'Visionary' District 155 superintendent plans to retire next year

  • Steve Olson

    Steve Olson Courtesy of Crystal Lake High School District 155

Updated 2/21/2022 6:01 AM

Superintendent Steve Olson is set to retire at the end of June 2023 from Crystal Lake-based Community High School District 155 after almost four decades at the district.

Making his way up from a social science teacher starting in 1985, Olson served in several capacities within District 155 during his tenure, including as Crystal Lake Central High School principal for 16 years. He also worked in the district as a guidance counselor, athletic director, dean of students and vice-principal before becoming superintendent five years ago.


"It's been a journey," he said. "I've had the good fortune of having a variety of roles in the district."

Olson said rising to superintendent wasn't something he thought about until deep into his career. He knew early on he wanted to be a high school principal, but the desire to be a superintendent didn't develop until he got into various leadership positions and felt he had a chance to make it into that kind of role.

Jason Blake, vice president of District 155′s board of education, said Olson's rise came after the previous superintendent left for another job, saddling the district with the need for a new top administrator.

After they brought on Olson as the interim superintendent at the time, Blake said it became immediately apparent that Olson had some "amazing leadership skills." He said Olson has also excelled at bringing the community together.

"He's been a visionary on a lot of different things," Blake said. "There was a lot of uncertainty, and Steve was able to calm those waters."

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Coming up on his 38th year in education, Olson said while he still has the energy and a love for the job, he views his leaving as an opportunity for somebody to step in and lead the district in another direction.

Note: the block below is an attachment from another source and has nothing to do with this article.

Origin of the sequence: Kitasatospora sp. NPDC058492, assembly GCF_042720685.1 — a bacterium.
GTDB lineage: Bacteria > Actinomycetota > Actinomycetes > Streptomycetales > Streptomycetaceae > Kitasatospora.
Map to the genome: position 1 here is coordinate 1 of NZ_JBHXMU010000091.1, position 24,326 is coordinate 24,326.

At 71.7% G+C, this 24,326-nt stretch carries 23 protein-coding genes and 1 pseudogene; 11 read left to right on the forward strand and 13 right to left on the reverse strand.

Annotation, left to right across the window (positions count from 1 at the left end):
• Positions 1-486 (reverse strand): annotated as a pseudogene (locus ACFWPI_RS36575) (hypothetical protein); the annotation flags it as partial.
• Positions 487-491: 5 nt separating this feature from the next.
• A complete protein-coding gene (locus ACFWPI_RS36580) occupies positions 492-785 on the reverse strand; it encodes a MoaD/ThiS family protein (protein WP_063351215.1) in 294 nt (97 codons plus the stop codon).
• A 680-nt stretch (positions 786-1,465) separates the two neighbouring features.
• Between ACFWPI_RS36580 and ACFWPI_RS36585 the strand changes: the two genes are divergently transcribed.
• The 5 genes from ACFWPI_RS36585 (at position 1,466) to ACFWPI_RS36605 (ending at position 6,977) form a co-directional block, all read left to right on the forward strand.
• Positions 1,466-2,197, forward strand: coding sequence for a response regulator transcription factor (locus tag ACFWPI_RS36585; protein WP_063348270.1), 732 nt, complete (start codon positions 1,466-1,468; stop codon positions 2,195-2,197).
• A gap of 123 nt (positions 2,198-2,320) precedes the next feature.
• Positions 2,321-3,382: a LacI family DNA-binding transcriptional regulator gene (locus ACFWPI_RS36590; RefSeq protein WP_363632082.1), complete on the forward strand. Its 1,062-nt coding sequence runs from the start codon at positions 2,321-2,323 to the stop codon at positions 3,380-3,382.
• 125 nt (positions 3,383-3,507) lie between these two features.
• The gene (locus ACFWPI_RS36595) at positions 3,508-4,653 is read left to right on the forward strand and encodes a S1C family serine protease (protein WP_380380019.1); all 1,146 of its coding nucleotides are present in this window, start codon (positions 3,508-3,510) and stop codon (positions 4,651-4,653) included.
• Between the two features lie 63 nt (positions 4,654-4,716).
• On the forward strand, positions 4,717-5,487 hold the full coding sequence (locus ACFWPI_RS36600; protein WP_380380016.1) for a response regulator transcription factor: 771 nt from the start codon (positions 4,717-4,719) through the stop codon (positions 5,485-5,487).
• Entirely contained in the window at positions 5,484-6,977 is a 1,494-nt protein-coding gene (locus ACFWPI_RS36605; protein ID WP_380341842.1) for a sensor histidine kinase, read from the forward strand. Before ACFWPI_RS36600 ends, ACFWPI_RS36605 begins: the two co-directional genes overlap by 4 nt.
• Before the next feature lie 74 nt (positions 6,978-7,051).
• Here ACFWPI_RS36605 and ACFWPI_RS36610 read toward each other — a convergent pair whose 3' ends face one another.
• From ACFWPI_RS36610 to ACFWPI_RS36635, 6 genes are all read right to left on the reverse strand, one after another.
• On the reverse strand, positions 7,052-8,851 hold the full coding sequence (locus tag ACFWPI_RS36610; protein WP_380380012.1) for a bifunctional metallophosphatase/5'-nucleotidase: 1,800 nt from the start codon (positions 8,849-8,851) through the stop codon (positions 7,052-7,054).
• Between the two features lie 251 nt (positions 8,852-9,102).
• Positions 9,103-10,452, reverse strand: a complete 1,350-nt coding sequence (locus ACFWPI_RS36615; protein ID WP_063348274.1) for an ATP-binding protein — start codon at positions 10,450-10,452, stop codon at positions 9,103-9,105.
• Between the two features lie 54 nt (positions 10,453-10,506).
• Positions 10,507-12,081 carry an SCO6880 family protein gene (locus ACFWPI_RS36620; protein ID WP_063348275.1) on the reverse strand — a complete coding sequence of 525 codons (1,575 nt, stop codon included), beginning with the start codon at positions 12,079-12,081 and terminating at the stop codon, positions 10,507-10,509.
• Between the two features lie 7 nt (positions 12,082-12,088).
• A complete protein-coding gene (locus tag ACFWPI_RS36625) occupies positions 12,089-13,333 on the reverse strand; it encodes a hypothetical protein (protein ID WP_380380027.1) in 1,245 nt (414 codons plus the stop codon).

Looking back at his proudest achievements, Olson pointed to the work he and the district did on strategic planning. Throughout that planning, he said, the district made strides in career planning for students and preparing them for the world.

The planning brought about a five-year program that included a new mission statement: "Enter with promise and leave with purpose." He said that planning has driven much of the decision-making over the course of his tenure.

"It's allowed us to do some new and innovative things for kids," Olson said. "I think the district's in a good place from an academic standpoint, from a financial standpoint and getting through ... COVID."


The other thing he said he finds the most pride in is bringing the college readiness program Advancement Via Individual Determination, or AVID, to Crystal Lake Central while he was principal.

"We've been blessed by a very supportive community, wonderful students, and a lot of alumni that find their way back to the community in which they grew up in," he said.

Olson said originally he signed a four-year deal with the district, but opted to stay on for a couple more years as District 155 waded through the coronavirus pandemic.

Black said during the past two years, Olson put the kids first and "always (did) the right thing."

"I applaud him for all the steps he's taking," Blake said. "He's a man of integrity, and we're going to surely miss him."

With Olson leaving, the district will be launching into a superintendent search. At the same meeting Olson's retirement was formally announced, board members received a presentation from the Illinois Association of School Boards on the potential services they could offer the district during the search.

The board opted at that point not to formally approve any partnership.

Blake said the role of superintendent is something a person needs to have "a lot of passion for," calling it a tough position. But ultimately, he wants to also continue the strategy developed by Olson and the board, as well as someone who can be a leader to a similar level as Olson.

"The person that's going to take over this position has big shoes to fill," he said.

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